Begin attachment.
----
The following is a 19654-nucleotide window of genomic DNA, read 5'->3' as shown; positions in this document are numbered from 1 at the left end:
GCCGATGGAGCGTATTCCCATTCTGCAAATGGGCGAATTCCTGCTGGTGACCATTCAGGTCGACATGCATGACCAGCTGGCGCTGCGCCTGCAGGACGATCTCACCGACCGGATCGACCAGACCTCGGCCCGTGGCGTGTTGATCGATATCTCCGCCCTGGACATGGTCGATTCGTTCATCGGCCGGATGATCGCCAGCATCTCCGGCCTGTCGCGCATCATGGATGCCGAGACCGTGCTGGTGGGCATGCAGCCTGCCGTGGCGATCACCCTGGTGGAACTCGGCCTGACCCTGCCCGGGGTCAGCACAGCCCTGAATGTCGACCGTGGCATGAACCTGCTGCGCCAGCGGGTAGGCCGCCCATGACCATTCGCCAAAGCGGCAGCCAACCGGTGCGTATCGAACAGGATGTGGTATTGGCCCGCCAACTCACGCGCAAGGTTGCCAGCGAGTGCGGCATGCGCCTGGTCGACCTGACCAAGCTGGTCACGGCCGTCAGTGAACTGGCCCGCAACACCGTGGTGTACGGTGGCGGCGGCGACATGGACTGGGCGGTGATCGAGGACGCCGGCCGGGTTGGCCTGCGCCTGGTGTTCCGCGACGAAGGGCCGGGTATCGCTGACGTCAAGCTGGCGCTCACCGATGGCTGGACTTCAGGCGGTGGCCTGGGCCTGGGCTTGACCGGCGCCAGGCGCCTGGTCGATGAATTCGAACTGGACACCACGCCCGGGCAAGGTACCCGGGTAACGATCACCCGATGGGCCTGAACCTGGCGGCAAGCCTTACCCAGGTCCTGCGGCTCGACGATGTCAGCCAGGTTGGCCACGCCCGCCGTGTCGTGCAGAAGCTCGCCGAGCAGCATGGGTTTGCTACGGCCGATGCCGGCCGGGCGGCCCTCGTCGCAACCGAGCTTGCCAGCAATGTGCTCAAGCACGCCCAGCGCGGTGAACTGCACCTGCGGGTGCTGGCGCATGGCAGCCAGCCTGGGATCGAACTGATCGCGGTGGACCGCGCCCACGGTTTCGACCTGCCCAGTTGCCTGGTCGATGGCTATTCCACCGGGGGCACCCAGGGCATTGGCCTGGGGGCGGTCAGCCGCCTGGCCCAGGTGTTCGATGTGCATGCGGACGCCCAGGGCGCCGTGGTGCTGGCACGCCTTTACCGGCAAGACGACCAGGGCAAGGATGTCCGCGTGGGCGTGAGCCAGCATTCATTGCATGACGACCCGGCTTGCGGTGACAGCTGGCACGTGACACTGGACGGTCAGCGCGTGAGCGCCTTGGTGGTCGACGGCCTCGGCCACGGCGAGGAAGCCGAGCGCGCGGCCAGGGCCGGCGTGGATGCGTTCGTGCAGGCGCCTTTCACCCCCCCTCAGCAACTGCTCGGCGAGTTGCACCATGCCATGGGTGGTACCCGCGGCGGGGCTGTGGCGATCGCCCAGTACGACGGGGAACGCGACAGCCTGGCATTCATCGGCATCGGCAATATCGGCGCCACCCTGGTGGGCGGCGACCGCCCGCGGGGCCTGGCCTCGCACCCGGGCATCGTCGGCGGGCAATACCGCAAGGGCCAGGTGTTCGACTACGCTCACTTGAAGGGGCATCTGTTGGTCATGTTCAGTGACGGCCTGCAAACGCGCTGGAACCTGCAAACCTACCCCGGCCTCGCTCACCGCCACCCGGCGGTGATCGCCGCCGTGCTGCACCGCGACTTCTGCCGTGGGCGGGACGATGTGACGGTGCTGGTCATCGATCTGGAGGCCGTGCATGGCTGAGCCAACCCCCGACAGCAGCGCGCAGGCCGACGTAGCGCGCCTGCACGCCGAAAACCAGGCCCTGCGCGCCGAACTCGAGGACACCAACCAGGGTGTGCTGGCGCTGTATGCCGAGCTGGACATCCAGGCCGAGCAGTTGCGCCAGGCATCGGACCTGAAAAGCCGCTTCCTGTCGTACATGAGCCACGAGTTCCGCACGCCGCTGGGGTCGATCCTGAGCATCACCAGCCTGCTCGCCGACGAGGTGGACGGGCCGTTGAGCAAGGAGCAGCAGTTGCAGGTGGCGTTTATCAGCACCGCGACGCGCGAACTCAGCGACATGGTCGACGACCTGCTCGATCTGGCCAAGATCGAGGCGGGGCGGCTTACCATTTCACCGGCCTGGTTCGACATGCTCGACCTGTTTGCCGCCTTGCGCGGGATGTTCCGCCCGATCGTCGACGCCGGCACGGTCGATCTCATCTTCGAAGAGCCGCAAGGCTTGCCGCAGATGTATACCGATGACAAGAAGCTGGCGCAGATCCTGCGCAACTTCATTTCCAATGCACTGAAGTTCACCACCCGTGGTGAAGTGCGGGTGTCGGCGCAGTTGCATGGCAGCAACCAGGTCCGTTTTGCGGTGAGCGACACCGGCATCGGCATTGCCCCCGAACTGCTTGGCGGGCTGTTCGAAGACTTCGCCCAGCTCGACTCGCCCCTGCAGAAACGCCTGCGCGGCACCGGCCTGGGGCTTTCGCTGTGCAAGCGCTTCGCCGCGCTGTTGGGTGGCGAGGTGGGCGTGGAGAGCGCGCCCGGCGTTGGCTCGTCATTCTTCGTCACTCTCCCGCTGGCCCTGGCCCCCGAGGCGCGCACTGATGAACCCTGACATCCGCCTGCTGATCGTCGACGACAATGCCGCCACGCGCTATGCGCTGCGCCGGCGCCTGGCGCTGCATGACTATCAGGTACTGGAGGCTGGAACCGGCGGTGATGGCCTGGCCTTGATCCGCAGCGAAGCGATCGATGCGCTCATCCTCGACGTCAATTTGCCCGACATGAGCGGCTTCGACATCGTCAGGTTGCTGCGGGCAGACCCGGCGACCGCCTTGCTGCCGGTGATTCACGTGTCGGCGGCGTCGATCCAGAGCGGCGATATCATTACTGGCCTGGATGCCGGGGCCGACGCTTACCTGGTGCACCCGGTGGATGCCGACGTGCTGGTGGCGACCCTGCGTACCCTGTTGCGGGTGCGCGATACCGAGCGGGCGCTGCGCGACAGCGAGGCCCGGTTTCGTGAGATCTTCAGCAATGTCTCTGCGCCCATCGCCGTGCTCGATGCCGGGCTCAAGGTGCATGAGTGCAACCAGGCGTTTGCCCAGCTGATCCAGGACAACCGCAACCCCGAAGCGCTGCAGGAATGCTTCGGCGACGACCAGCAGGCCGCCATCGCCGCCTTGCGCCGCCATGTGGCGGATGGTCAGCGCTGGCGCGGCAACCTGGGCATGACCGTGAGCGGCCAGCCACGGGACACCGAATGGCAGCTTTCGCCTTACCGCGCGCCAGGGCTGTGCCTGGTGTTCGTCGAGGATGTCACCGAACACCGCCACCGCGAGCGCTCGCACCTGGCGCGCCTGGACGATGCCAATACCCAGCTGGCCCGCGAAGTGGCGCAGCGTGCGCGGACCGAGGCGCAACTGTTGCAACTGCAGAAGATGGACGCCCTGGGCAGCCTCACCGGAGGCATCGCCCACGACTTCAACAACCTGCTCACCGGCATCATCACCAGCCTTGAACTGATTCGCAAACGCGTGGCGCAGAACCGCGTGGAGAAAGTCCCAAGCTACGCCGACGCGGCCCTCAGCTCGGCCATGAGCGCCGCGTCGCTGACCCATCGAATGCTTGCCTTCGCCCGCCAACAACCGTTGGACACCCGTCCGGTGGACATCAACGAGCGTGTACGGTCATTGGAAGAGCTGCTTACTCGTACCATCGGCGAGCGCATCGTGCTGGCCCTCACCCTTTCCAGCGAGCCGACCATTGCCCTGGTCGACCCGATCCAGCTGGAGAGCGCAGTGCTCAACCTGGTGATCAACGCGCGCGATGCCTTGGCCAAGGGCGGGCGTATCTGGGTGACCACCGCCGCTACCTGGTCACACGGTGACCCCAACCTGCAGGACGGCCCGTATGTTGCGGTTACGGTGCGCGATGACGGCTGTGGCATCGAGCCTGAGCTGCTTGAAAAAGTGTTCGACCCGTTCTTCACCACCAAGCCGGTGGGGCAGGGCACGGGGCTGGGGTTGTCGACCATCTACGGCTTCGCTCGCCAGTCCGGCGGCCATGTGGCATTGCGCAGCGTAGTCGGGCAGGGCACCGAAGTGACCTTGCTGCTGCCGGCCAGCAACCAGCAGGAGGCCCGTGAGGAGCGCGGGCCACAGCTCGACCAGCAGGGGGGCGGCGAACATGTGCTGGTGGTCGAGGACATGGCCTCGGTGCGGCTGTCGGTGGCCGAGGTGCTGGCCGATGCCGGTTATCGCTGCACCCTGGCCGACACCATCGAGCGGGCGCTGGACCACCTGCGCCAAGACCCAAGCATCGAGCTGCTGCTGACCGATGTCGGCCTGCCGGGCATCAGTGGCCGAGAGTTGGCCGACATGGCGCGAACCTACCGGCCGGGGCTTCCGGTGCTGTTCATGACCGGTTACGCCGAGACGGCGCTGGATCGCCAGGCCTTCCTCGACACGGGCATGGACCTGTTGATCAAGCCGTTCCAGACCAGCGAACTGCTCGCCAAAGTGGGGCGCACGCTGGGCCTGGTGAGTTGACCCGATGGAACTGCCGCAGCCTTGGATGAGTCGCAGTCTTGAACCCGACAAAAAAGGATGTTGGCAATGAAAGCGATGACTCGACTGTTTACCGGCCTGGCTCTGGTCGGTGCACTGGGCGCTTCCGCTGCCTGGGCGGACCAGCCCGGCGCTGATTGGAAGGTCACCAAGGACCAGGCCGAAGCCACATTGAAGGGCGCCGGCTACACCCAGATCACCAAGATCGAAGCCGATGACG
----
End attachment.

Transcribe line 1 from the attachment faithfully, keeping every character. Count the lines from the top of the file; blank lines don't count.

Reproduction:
The following is a 19654-nucleotide window of genomic DNA, read 5'->3' as shown; positions in this document are numbered from 1 at the left end: